In its latest quarterly report to Congress (PDF), the official US watchdog for Afghan reconstruction finds that the security situation is at an all-time low since monitoring began. Since the Special Inspector General for Afghanistan Reconstruction (SIGAR) began tracking district control in 2015 Afghan government-controlled or "influenced" districts have declined 16% to 55.5%. In the same period, areas of insurgent control or influence rose 5.5% while "contested" districts increased 11%. As of late July, the US military assessed that the Kabul government controls or influences 226 of Afghanistan's 407 districts, while the Taliban controls/influences 49. The remaining 132 districts are identified as "contested." Since the prior quarterly report, Operation Resolute Support downgraded eight districts from "government influenced" to "contested." SIGAR said that Afghanistan's security forces "made minimal or no progress in pressuring the Taliban" from July 1 to Sept. 30 , the period covered in the report. (Long War Journal, Stars & Stripes, Nov. 1)
The US-backed, Kurdish-led Syrian Democratic Forces (SDF) announced Oct. 31 that they have temporarily halted their campaign against ISIS after they were bombarded for the second time in four days by Turkish forces. With Turkish President Recep Tayyip Erdoğan pledging to "wipe out" the Kurdish YPG militia, calling them "terrorists," his forces in northern Syria attacked YPG positions east of the Euphrates River Oct. 28 and then again two days later. The YPG, or People's Protection Units, constitute the central pillar of the US-backed SDF, which Washington continues to support with some 2,000 embedded troops. At least 10 YPG fighters were reported killed in the Turkish shelling of territory in the Kurdish autonomous canton of Kobani. The SDF said in a statement: "Turkish attacks in the north and ISIS attacks in the south against our troops had forced us to stop our current operation temporarily against ISIS in [its] last pocket... We call [upon] the international community to condemn the Turkish provocations in the safe areas in Syria, and we demand our partners in the International Coalition to show a clear attitude and stop Turkey from launching attacks on the region." The statement claimed the YPG responded to the shelling with artillery fire, destroying a Turkish military vehicle and border post. (EA Worldview, Haaretz)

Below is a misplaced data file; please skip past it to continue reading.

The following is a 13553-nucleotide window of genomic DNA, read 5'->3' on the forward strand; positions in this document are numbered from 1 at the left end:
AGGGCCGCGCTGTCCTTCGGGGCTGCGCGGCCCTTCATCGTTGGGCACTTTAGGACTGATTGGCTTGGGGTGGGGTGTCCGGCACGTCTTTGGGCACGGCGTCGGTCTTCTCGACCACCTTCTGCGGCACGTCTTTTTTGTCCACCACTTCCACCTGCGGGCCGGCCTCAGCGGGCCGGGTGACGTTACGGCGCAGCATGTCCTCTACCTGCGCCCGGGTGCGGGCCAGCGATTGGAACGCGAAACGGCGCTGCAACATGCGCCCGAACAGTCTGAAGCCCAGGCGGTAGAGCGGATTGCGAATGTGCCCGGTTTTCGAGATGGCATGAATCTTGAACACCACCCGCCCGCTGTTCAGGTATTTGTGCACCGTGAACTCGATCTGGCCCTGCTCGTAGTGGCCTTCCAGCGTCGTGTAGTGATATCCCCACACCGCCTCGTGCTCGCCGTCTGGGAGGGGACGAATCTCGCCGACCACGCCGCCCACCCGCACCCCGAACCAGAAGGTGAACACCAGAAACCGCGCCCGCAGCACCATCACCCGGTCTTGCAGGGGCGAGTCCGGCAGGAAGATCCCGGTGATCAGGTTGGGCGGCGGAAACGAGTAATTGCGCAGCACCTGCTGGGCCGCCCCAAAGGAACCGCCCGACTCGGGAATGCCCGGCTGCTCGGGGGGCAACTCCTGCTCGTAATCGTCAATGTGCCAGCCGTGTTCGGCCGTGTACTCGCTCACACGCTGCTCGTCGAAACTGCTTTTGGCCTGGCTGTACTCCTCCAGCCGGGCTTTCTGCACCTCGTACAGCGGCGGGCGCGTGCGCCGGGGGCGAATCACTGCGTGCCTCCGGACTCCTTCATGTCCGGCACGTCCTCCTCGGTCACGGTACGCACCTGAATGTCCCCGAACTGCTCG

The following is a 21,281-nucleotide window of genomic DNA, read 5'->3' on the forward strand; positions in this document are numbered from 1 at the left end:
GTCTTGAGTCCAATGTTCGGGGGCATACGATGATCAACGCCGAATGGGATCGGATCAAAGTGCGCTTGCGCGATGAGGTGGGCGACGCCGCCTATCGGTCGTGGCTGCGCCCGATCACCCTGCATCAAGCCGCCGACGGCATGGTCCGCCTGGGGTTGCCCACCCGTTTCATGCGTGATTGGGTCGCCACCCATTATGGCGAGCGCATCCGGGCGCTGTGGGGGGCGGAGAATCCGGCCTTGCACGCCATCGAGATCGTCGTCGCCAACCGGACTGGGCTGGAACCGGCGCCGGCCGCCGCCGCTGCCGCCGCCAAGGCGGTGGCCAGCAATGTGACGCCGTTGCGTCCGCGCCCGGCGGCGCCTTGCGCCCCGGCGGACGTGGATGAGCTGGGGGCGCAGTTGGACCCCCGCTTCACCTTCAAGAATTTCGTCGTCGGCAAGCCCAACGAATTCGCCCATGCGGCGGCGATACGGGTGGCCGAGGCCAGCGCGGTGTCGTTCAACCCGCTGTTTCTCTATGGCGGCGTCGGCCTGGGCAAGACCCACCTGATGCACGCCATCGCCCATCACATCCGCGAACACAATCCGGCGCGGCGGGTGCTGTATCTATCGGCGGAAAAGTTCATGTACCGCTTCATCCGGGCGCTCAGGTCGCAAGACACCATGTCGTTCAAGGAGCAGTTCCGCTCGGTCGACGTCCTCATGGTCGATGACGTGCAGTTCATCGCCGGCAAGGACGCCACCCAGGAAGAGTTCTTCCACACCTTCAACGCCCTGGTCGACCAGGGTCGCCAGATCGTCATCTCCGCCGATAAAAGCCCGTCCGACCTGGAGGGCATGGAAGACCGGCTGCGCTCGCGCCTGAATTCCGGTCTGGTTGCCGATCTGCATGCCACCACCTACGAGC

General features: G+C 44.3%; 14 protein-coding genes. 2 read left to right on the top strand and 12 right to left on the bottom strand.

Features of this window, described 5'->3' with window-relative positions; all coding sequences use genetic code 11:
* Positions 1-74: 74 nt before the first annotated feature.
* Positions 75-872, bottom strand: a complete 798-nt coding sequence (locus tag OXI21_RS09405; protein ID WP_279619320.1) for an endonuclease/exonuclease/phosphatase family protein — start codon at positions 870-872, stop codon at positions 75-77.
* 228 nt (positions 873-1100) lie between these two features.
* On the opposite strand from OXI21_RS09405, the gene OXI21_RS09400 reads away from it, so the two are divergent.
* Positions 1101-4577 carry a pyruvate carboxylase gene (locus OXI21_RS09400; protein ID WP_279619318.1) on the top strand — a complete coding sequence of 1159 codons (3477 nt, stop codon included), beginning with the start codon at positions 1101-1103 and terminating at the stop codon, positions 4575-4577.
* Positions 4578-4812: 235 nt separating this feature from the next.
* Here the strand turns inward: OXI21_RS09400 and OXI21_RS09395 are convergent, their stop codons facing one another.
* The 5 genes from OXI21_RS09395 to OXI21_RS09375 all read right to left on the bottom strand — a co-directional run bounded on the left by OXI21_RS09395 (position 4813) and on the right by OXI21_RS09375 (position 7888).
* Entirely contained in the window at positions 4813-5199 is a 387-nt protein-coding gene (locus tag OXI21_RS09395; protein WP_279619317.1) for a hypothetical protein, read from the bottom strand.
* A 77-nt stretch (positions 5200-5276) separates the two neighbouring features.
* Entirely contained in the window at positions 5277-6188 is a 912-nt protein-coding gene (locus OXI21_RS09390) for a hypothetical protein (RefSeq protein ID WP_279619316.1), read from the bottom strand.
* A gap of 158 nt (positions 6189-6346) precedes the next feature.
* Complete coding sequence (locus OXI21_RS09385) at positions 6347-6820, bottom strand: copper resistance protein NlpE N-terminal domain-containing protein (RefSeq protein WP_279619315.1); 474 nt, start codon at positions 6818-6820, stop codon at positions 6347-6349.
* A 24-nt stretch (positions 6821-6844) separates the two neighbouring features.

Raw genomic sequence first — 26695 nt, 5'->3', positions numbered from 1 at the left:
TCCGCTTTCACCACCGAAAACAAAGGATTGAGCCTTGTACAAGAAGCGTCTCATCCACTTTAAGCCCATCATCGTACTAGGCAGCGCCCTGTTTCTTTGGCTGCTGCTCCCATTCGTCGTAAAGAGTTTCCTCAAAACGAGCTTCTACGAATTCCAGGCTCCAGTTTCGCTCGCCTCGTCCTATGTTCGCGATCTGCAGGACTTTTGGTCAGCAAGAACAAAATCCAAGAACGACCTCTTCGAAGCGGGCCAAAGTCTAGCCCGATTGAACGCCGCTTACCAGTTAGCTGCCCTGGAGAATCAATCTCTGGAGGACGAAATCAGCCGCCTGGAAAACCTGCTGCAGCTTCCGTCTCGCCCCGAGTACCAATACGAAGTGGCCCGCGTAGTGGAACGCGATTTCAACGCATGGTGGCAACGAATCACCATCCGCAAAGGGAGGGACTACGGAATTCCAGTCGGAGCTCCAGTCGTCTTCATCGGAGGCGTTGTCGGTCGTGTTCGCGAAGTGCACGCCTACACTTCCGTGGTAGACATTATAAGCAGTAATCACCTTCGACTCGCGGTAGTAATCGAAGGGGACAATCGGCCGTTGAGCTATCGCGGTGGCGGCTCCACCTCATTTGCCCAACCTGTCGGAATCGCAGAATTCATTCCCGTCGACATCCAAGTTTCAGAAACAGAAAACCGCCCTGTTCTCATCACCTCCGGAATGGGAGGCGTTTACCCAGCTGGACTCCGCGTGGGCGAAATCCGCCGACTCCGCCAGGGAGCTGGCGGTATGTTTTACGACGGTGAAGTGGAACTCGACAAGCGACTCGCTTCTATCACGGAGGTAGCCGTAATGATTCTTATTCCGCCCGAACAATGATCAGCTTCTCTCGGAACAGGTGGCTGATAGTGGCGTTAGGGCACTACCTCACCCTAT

The US-led Coalition's ongoing failure to admit to—let alone adequately investigate—the shocking scale of civilian deaths and destruction it caused in Raqqa is a "slap in the face" for survivors trying to rebuild their lives and their city, said Amnesty International a year after the offensive to oust ISIS. On Oct. 17, 2017, following a fierce four-month battle, the Syrian Democratic Forces (SDF)—the Coalition's Kurdish-led partners on the ground—announced victory over ISIS, which had used civilians as human shields and committed other war crimes in besieged Raqqa. Winning the battle came at a terrible price—almost 80% of the city was destroyed and many hundreds of civilians lay dead, the majority killed by Coalition bombardment. In a letter to Amnesty on Sept. 10, 2018, the US Department of Defense made clear it accepts no liability for the civilian casualties it caused. The Coalition does not plan to compensate survivors and relatives of those killed in Raqqa, and refuses to provide further information about the circumstances behind strikes that killed and maimed civilians.
The "buffer zone" through Syria's northern Idlib province, negotiated by Russia and Turkey to forestall an Assad regime offensive on the opposition-held portion of the province, officially takes effect this week. Rebels began withdrawing heavy weapons from the zone at the start of the month, but said that fighters are remaining. Fighters from designated "radical terrorist groups"—primarily Hayat Tahrir al-Sham (HTS)—are supposed to withdraw entirely from the zone. HTS initially said it would comply on a "de facto" basis, but the zone is being implemented despite the fact that a deadline has been missed for withdrawal of all its fighters. The zone, some 20 kilometers wide, stretches from Latakia to Aleppo, through Idlib and portions of Hama province. (See map.) (Qantara, Oct. 17; AFP, Oct. 10; BBC News, Oct. 8; EA Worldview, Oct. 7) But Bashar Assad insisted that the so-called "demilitarized zone" is temporary. Addressing the central committee of his Baath Party, Assad reiterated his pledge to retake "every inch" of Syrian territory: "This province and other Syrian territory remaining under the control of terrorists will return to the Syrian state." (EA Worldview, Oct. 8)